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Front Biosci. 2008 Jan 1;13:657-76.

Diverse roles of Rho family GTPases in neuronal development, survival, and death.

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  • 1Veterans Affairs Medical Center, Denver, CO 80220, USA.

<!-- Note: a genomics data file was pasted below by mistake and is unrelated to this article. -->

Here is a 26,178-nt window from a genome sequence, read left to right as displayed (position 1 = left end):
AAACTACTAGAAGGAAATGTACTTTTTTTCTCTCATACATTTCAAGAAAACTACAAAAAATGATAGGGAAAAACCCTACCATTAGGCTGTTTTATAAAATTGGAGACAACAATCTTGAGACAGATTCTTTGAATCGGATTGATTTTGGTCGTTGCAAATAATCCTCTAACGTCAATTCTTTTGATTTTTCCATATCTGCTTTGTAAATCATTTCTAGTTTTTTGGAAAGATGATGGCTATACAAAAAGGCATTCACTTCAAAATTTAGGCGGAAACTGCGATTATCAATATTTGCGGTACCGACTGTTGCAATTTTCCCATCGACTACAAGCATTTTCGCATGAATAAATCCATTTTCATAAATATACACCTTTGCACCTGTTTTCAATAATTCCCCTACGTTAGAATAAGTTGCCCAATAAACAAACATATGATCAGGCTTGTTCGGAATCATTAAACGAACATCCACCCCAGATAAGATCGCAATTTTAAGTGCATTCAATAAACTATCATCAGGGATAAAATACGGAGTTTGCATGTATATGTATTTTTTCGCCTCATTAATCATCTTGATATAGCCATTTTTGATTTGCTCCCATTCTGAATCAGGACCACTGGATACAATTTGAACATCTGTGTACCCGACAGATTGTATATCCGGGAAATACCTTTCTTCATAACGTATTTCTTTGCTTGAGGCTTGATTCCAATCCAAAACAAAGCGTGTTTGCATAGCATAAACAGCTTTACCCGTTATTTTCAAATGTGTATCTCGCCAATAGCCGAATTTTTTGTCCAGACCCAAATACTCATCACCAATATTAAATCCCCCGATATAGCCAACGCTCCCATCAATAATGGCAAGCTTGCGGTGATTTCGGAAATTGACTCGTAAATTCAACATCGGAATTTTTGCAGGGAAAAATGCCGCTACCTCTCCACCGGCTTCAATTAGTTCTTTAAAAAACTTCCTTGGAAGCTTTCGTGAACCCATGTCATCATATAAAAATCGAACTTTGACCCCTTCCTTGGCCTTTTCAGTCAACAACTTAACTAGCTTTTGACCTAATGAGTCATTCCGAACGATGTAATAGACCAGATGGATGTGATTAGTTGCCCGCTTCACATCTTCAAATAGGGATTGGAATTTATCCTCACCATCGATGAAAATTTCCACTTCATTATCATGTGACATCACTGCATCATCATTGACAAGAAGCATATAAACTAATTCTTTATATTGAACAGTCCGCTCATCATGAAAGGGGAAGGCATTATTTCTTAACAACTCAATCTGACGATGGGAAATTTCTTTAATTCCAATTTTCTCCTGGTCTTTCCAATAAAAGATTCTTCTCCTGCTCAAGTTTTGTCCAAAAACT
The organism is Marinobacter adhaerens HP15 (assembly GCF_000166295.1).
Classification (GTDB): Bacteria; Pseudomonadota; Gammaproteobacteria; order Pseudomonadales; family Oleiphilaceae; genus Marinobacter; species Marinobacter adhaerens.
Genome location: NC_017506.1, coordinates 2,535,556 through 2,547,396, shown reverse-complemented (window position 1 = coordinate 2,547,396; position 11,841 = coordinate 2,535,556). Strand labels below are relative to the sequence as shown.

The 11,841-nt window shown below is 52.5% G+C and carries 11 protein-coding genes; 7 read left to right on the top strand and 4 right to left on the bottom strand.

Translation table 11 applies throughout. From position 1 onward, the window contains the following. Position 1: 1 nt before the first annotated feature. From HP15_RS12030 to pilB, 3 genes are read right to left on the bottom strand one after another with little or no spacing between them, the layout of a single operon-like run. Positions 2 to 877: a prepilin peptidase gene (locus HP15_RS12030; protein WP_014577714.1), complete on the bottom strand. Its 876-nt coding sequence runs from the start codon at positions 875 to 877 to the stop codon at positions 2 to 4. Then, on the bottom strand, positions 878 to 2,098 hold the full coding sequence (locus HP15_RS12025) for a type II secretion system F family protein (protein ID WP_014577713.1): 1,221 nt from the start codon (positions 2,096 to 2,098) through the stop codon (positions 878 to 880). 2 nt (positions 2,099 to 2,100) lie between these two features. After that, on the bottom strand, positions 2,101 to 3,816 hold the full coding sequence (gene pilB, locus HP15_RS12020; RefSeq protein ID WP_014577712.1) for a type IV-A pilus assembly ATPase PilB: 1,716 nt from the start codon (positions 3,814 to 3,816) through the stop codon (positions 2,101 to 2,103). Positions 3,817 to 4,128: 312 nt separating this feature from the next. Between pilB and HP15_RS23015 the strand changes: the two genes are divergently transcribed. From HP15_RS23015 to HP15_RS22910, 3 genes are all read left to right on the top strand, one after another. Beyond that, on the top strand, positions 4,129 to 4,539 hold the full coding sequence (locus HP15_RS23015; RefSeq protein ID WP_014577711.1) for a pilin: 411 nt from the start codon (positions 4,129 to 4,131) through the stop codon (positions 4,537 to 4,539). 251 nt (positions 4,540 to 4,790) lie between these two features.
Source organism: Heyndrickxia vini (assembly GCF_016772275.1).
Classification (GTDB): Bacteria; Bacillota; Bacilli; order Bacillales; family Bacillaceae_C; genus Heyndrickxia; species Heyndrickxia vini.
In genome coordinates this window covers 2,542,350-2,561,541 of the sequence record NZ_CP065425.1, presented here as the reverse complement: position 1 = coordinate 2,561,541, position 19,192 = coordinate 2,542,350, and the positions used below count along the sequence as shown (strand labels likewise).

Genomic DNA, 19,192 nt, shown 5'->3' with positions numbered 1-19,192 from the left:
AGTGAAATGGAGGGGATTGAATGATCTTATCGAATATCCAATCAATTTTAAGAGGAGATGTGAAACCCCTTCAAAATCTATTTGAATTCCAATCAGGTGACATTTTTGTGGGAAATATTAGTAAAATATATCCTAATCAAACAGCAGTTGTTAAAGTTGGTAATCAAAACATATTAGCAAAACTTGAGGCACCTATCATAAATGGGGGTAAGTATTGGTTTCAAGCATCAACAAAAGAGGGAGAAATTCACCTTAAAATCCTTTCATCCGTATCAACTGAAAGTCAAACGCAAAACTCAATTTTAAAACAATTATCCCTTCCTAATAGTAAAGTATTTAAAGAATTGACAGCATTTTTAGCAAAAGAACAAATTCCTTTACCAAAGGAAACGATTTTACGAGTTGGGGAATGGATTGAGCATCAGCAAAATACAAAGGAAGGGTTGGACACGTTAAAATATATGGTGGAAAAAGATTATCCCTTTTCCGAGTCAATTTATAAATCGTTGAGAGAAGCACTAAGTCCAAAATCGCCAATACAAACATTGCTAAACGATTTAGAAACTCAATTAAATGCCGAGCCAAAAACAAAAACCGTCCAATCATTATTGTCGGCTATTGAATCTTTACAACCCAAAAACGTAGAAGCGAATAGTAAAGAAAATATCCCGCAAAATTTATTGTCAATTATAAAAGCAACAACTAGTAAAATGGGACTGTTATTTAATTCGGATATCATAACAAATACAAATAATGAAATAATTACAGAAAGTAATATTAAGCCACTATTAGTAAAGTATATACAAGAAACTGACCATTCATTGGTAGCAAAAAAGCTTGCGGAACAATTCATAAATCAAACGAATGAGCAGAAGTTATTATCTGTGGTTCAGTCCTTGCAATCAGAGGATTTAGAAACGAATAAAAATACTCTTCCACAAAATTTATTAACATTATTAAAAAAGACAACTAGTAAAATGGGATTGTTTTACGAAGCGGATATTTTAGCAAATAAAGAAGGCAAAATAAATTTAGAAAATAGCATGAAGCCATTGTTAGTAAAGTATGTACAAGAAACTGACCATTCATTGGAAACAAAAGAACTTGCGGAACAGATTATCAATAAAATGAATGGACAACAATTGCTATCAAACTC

Rho family GTPases (eg., RhoA, Rac1 and Cdc42) are monomeric G-proteins that act as key transducers of extracellular signals to the actin cytoskeleton. In the nervous system, Rho family GTPases are essential regulators of neuronal growth cone motility, axonal migration, and dendritic spine morphogenesis. Given these vital functions, it is perhaps not surprising that mutations in several proteins involved in Rho GTPase signaling are causative in some forms of mental retardation. In addition, numerous recent studies have identified Rho family GTPases as central players in the molecular pathways that determine neuronal survival and death. Interestingly, individual Rho family members have been shown to play either a pro-death or pro-survival role in the nervous system depending on both the type of neuron and the particular neurodegenerative insult involved. This review summarizes current work demonstrating a critical role for Rho family GTPases and their effectors in the regulation of neuronal development, survival, and death. These findings may be particularly relevant in the context of specific neurodegenerative disorders in which Rho family GTPase function is altered, such as loss-of-function of the Rac1 guanine nucleotide exchange factor, alsin, in juvenile-onset amyotrophic lateral sclerosis.

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